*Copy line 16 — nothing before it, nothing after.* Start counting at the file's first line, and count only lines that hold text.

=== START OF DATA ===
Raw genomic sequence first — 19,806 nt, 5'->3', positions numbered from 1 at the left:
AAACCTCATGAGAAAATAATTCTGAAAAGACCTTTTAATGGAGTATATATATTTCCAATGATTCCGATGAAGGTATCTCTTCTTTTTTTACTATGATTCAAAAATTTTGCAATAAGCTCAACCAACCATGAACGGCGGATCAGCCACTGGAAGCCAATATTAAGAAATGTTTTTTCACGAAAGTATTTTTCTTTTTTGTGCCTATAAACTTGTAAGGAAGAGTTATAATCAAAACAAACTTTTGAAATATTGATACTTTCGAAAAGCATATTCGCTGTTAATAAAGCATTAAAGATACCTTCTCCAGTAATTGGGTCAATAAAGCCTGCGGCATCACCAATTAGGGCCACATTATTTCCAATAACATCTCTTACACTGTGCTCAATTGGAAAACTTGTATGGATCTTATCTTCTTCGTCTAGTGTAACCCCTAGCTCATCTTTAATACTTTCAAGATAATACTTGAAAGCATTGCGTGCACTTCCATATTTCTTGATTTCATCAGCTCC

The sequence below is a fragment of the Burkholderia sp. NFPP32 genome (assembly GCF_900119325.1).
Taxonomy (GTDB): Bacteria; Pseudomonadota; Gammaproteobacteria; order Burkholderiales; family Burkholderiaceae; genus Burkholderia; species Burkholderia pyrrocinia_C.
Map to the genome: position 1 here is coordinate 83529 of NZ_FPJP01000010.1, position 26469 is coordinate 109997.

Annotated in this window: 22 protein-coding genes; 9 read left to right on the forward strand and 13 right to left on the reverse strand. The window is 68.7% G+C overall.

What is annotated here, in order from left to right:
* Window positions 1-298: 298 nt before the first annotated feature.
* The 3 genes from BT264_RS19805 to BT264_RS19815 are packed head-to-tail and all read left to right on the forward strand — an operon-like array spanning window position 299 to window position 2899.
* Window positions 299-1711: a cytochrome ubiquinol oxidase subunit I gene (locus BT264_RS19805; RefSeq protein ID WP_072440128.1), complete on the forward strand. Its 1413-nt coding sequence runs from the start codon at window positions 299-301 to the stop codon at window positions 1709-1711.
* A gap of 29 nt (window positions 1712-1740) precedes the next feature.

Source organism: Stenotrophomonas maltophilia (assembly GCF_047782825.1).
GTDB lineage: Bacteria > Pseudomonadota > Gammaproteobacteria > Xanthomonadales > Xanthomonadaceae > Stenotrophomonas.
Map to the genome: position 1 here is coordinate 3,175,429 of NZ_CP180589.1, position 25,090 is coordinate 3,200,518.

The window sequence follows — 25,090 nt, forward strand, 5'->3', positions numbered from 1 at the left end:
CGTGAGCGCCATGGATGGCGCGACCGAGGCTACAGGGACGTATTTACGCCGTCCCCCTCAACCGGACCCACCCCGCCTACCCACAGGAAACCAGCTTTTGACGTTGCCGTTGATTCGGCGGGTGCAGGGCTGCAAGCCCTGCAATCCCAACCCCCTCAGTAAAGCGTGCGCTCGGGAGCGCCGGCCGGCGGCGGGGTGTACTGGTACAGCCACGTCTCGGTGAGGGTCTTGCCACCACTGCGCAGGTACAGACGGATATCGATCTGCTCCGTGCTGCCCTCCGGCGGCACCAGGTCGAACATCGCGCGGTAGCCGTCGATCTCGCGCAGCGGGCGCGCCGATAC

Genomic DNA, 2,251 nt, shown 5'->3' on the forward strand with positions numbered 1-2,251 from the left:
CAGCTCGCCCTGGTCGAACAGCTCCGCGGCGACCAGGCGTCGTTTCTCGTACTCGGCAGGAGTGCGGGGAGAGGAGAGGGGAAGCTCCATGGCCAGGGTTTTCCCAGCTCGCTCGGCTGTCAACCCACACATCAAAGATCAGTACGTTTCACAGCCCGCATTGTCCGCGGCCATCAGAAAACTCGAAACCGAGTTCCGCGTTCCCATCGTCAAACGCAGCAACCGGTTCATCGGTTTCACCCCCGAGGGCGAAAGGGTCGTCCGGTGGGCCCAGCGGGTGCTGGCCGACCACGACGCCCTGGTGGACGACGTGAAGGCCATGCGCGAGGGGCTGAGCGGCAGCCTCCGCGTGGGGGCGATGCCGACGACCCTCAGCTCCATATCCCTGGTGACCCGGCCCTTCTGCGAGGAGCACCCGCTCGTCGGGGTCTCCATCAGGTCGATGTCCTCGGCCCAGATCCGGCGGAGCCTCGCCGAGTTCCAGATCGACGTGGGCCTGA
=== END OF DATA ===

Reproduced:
CGTGAGCGCCATGGATGGCGCGACCGAGGCTACAGGGACGTATTTACGCCGTCCCCCTCAACCGGACCCACCCCGCCTACCCACAGGAAACCAGCTTTTGACGTTGCCGTTGATTCGGCGGGTGCAGGGCTGCAAGCCCTGCAATCCCAACCCCCTCAGTAAAGCGTGCGCTCGGGAGCGCCGGCCGGCGGCGGGGTGTACTGGTACAGCCACGTCTCGGTGAGGGTCTTGCCACCACTGCGCAGGTACAGACGGATATCGATCTGCTCCGTGCTGCCCTCCGGCGGCACCAGGTCGAACATCGCGCGGTAGCCGTCGATCTCGCGCAGCGGGCGCGCCGATAC